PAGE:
In the previous post, kokedama was introduced as a way to update your potted plant collection. Kokedama is Japanese for moss ball and it’s basically a ball of soil that’s covered with moss. It is a free-form planting method that’s derived from the bonsai. This unique way of planting can be hung up with strings or stand on its own, making it a beautiful home decor addition to the home.
To make your own, these are the steps to follow:
What you need!
- Tiny plants (succulents are a good start!)
- Peat soil
- Cacti Soil
- Clay mud
- Dry Sphagnum moss
- 100 percent cotton thread
- Colourful packing string
- Jar of water
- Bowl to keep the mess in (optional)
What to do!
1. Remove as much soil as possible to expose the roots of the plant. Be careful during this process to prevent snapping the roots.
2. Mix peat soil, cacti soil and mud clay together with a little water over a bowl to contain the mess. The mixture should be moist enough to form a dough-like consistency and hold itself together in a ball without falling apart.
3. Make sure the ball of soil as small as possible but large enough to accommodate the roots of the plant.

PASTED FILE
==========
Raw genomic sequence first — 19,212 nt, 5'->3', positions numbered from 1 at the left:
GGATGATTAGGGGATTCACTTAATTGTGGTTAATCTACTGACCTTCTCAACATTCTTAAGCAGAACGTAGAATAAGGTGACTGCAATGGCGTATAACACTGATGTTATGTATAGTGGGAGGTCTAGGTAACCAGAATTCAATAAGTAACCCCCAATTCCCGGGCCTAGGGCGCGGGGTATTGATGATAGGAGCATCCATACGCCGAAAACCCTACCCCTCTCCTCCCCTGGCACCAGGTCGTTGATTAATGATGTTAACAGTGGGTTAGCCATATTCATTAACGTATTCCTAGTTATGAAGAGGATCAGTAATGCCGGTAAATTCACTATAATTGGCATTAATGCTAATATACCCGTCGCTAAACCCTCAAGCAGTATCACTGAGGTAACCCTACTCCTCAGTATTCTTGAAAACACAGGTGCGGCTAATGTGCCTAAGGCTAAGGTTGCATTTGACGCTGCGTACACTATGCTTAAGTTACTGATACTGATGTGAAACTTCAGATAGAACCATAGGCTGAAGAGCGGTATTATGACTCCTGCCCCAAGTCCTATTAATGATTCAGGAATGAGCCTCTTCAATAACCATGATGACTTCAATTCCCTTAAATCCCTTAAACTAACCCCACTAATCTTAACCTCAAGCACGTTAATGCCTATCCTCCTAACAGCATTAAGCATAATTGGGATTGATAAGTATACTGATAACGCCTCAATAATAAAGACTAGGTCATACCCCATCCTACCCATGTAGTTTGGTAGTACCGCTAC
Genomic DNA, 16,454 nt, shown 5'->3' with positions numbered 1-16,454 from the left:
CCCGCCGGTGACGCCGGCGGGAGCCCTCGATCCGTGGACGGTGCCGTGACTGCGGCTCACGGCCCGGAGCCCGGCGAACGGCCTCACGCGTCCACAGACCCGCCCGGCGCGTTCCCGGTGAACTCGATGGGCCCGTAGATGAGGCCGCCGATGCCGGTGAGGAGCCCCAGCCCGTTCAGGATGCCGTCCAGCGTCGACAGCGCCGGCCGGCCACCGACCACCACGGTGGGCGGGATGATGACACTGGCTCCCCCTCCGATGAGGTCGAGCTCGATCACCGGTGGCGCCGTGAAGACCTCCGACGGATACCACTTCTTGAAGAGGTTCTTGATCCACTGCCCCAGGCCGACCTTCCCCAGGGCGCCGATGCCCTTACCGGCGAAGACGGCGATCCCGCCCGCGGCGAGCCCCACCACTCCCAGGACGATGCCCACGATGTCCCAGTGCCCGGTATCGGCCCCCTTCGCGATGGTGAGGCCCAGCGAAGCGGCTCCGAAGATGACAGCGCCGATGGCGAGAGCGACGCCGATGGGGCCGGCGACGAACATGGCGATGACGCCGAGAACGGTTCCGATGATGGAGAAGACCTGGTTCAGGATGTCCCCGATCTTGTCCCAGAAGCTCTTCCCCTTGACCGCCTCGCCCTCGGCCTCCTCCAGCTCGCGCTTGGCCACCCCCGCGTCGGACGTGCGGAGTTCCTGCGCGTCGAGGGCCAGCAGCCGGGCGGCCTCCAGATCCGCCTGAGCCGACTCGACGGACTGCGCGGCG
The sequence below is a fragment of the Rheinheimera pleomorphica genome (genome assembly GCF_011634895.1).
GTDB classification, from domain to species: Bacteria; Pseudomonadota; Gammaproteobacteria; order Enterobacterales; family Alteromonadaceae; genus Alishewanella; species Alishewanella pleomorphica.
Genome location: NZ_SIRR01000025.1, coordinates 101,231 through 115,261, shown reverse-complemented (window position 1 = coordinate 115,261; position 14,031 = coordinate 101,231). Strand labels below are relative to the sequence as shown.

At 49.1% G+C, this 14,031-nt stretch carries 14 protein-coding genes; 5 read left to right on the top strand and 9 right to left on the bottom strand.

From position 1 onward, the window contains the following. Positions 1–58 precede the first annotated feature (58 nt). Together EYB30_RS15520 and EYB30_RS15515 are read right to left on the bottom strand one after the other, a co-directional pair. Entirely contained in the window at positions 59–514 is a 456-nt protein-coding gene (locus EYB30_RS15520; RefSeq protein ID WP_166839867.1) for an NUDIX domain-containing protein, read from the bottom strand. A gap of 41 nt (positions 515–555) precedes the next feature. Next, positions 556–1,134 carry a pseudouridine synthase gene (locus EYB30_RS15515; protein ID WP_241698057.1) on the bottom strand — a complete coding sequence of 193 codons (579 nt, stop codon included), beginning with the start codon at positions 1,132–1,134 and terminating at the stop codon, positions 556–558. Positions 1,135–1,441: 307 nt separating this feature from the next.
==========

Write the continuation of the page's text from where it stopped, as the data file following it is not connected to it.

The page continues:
4. Wrap sphagnum moss carefully around the roots of the plant to form a circular and compact shape.
5. Tie cotton string around the sphagnum moss to keep everything in place.
6. Make a small hole in the soil ball and gently press the plant inside. “Close up” the ball by reshaping it into a ball.
7. Press small sheets of moss firmly into the soil ball. Try not to leave any open spaces.
8. To string it up, wrap the string or twine around the ball and leave enough extra strings on each side so it can be hung.
Different plants require different needs such as food, water and amount of sunlight.
Watering: Weight is a good indicator to gauge whether the plant needs watering. Hold the ball in your hand and check whether it feels heavy. If it is, the plant does not need water. If it is light, soak the root ball in a bowl of water for 2 to 3 minutes and squeeze gently after to remove excess water. The root ball should have absorbed enough water to last a week.
Light: Determine whether the plants need lots of sunlight or shade-tolerant and adjust accordingly.
Temperature and humidity: Most indoor plants are shade-tolerant and prefer a humid atmosphere.
Ventilation: Proper ventilation is needed for good plant growth.
Here’s an illustrated guide!
Images to illustrate the steps are from Good Housekeeping